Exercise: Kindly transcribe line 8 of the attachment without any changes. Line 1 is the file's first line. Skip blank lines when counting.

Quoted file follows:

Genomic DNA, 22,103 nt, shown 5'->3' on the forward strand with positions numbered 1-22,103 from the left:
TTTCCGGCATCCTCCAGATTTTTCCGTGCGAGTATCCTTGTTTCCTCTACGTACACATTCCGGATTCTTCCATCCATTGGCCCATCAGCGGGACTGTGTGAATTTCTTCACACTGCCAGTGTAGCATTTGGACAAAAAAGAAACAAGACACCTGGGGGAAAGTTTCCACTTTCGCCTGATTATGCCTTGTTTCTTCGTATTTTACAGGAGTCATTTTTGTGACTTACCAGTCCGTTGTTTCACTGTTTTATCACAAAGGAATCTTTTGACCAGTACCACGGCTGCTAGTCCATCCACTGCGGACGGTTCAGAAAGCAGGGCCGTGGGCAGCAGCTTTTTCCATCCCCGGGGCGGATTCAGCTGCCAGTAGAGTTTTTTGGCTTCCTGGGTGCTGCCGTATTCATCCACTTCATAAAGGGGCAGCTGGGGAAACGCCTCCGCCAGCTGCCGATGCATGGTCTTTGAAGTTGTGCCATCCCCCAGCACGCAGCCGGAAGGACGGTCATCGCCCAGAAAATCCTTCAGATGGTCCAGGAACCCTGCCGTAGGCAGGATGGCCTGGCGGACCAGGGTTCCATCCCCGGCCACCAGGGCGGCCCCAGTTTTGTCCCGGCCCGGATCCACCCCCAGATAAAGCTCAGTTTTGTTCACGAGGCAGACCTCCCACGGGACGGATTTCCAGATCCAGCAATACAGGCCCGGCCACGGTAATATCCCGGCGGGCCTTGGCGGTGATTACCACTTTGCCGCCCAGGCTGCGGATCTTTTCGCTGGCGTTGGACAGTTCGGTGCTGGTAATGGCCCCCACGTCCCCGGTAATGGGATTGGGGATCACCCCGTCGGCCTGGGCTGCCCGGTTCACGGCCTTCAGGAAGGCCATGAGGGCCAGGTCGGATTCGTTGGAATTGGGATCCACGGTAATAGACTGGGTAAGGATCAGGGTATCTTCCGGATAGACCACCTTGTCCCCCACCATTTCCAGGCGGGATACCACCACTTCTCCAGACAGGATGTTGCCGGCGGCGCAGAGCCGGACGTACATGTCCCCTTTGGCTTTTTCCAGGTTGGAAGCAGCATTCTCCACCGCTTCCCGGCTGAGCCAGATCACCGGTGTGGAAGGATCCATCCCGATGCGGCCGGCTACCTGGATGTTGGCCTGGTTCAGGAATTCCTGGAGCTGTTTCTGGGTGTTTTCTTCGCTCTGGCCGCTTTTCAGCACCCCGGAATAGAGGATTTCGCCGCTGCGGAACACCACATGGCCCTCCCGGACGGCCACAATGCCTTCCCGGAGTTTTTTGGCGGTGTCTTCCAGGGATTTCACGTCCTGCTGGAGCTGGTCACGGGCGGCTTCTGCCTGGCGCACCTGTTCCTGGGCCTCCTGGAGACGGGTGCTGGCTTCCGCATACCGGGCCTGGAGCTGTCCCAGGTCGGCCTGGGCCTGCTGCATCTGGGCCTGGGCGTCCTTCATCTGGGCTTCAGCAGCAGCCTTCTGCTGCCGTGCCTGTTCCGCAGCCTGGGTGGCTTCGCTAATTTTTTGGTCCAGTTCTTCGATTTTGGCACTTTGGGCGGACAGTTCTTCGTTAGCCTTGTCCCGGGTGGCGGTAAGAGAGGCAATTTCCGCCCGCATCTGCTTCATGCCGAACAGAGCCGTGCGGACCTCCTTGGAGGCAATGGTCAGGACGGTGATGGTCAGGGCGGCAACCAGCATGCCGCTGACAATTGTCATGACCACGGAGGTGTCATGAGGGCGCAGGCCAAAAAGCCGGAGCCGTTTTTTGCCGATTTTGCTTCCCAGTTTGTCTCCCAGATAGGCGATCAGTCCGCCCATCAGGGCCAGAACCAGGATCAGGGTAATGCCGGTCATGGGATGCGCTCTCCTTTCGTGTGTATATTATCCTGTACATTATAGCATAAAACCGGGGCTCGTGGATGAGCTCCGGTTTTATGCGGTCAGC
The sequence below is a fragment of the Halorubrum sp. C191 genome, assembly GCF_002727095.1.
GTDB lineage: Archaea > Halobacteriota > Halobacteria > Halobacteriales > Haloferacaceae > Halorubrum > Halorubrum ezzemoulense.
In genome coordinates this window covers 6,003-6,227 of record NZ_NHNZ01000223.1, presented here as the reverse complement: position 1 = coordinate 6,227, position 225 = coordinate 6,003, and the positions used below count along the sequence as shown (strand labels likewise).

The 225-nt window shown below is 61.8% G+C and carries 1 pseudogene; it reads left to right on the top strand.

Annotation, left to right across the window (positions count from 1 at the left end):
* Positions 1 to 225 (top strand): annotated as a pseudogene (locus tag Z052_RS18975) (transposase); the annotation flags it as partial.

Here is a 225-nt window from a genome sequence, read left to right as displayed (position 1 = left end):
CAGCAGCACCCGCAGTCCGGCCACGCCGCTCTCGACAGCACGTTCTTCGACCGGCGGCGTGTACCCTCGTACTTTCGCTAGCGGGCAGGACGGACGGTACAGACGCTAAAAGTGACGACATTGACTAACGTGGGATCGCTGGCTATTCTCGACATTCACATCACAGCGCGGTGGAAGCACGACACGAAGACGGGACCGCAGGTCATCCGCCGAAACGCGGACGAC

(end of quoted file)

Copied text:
* Positions 1 to 225 (top strand): annotated as a pseudogene (locus tag Z052_RS18975) (transposase); the annotation flags it as partial.